Despite the significant achievements in remaining endemic areas, the eradication programme still faces a number of challenges and constraints that must be overcome to reach the final goal. The main focus now is Pakistan, where several outbreaks occurred during 2002--2003. It seems that the youngest children in tribal and conservative populations are likely to be missed if the vaccination team does not include a woman. In order to overcome these difficulties, the emphasis is on enlisting federal, provincial and local political leaders and expanding the SNIDs to target all transmission zones. New international staff are being mobilized in districts with no previously assigned consultants, to help provide the needed technical support to ensure high-quality performance in surveillance in all areas.
Box 4.2 Responding to the challenge of polio eradication in South-East Asia
In 2002, the global goal of polio eradication was jeopardized as India suffered the largest outbreak in recent history: 1600 cases were reported that year, a fivefold increase over 2001. As the epidemic spread into Indian states which had finally become polio-free in recent years, the number of infected districts more than doubled from 63 in 2001 to 159. Because of India's long borders with Bangladesh and Nepal, the epidemic also threatened these polio-free countries. By the end of 2002, the South-East Asia Region accounted for 84% of the global polio burden. Since then, however, a massive national and international response has again brought polio to the brink of elimination in the most populous WHO region.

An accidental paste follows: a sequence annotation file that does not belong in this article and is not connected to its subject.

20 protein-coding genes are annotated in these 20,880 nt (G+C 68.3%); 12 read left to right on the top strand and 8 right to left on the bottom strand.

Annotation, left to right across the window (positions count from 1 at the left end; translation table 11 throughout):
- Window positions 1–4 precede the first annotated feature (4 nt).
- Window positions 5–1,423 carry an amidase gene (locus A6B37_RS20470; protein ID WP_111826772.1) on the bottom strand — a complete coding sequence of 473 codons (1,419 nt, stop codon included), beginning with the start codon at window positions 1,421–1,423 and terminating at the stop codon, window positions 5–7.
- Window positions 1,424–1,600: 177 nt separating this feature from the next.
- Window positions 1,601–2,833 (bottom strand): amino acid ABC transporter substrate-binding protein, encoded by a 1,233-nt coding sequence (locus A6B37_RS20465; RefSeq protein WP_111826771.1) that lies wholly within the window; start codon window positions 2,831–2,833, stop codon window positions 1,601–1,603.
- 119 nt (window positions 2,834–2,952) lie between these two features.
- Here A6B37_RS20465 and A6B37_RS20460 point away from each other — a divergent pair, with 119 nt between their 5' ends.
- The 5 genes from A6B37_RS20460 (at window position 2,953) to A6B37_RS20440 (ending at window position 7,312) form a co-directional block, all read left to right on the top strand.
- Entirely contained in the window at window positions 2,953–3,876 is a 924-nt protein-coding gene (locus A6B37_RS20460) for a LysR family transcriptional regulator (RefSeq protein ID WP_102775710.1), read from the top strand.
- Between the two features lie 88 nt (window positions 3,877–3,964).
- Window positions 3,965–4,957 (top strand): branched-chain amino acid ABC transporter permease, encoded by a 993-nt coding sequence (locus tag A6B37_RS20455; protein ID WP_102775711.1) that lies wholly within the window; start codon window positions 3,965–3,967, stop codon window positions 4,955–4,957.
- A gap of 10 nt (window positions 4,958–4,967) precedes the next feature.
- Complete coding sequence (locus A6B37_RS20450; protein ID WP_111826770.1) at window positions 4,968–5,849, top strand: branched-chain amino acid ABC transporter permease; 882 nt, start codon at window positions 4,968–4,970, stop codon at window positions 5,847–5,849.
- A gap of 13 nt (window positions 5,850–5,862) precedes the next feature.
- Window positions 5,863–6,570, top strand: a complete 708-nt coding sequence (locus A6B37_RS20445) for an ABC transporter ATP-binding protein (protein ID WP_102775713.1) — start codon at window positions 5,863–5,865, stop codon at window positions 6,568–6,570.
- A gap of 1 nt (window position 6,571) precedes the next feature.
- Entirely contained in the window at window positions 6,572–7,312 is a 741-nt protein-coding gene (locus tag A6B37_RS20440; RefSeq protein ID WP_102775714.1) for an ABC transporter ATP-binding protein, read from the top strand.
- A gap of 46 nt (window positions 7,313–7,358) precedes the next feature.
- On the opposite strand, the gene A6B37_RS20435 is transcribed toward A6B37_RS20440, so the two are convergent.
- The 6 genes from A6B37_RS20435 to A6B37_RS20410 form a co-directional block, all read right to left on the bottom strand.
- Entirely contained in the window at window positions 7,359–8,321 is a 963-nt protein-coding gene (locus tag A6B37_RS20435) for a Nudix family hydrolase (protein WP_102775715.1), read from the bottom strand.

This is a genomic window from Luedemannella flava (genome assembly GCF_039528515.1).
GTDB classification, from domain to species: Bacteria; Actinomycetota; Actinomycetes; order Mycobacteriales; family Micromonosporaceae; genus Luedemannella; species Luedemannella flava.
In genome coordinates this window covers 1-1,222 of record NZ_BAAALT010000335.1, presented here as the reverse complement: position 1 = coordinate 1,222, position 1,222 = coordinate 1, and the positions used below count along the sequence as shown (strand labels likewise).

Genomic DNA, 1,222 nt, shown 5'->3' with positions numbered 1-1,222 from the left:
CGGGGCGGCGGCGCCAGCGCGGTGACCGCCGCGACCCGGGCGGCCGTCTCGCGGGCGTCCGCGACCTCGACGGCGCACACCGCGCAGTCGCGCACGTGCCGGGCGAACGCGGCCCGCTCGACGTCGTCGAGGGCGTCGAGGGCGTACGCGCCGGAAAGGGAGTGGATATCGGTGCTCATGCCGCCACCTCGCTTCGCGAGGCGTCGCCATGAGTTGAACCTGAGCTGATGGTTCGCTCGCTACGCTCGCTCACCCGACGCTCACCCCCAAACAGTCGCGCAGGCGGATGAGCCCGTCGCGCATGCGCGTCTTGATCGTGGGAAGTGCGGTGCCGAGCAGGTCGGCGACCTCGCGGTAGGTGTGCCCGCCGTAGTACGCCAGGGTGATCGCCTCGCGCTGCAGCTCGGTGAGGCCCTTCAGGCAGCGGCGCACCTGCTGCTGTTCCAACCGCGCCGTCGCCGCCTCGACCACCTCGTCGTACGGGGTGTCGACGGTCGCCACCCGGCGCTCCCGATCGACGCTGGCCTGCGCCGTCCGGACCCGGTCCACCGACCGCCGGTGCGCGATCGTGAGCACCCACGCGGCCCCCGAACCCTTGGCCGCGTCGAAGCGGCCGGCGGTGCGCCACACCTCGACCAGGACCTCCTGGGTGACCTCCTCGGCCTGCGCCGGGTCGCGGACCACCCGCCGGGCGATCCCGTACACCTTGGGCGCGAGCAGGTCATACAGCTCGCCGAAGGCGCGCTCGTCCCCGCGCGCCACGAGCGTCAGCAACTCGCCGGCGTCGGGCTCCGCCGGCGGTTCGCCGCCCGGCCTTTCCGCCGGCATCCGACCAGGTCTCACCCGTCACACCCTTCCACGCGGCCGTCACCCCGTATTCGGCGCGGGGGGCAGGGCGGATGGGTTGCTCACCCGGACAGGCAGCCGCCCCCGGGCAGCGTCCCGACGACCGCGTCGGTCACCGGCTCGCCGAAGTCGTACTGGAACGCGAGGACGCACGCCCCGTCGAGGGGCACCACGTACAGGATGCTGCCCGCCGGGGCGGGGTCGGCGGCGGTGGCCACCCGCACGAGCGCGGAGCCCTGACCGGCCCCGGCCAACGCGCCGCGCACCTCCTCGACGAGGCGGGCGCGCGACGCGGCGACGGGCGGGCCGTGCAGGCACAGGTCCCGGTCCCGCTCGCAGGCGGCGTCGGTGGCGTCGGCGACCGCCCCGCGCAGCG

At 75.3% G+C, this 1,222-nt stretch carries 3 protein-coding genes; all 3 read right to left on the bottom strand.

By the end of 2000, 9 of the 10 WHO Member States in the South-East Asia Region and 35 of India's 37 states had interrupted wild poliovirus transmission as part of the global eradication effort. In addition to Bangladesh and Nepal, Myanmar has been polio-free since 2000; Bhutan, the Democratic People's Republic of Korea, Indonesia, Maldives, Sri Lanka and Thailand all stopped indigenous transmission prior to 1999. This progress is the result of a regionally coordinated, data-driven programme that began in the early 1990s and through which National Immunization Days have reached over 200 million children, often synchronized across Member States and supported by regional bodies such as the South Asian Association for Regional Cooperation. Strong polio surveillance and a regional network of 17 high-quality laboratories have guided the effort and confirmed these achievements.
Investigations into the 2002 epidemic demonstrated that a combination of low routine immunization coverage and an insufficient scale, number and quality of polio campaigns had led to a rapid accumulation of susceptible children, especially in the state of Uttar Pradesh. In response, political oversight of the programme was markedly increased, the number of polio campaigns was raised to six per year, and additional efforts were made to reach children in minority populations. Consequently, by the end of September 2003, polio was at its lowest level in history (132 cases) and there was again the real possibility of forever eliminating this devastating disease from South-East Asia by 2005.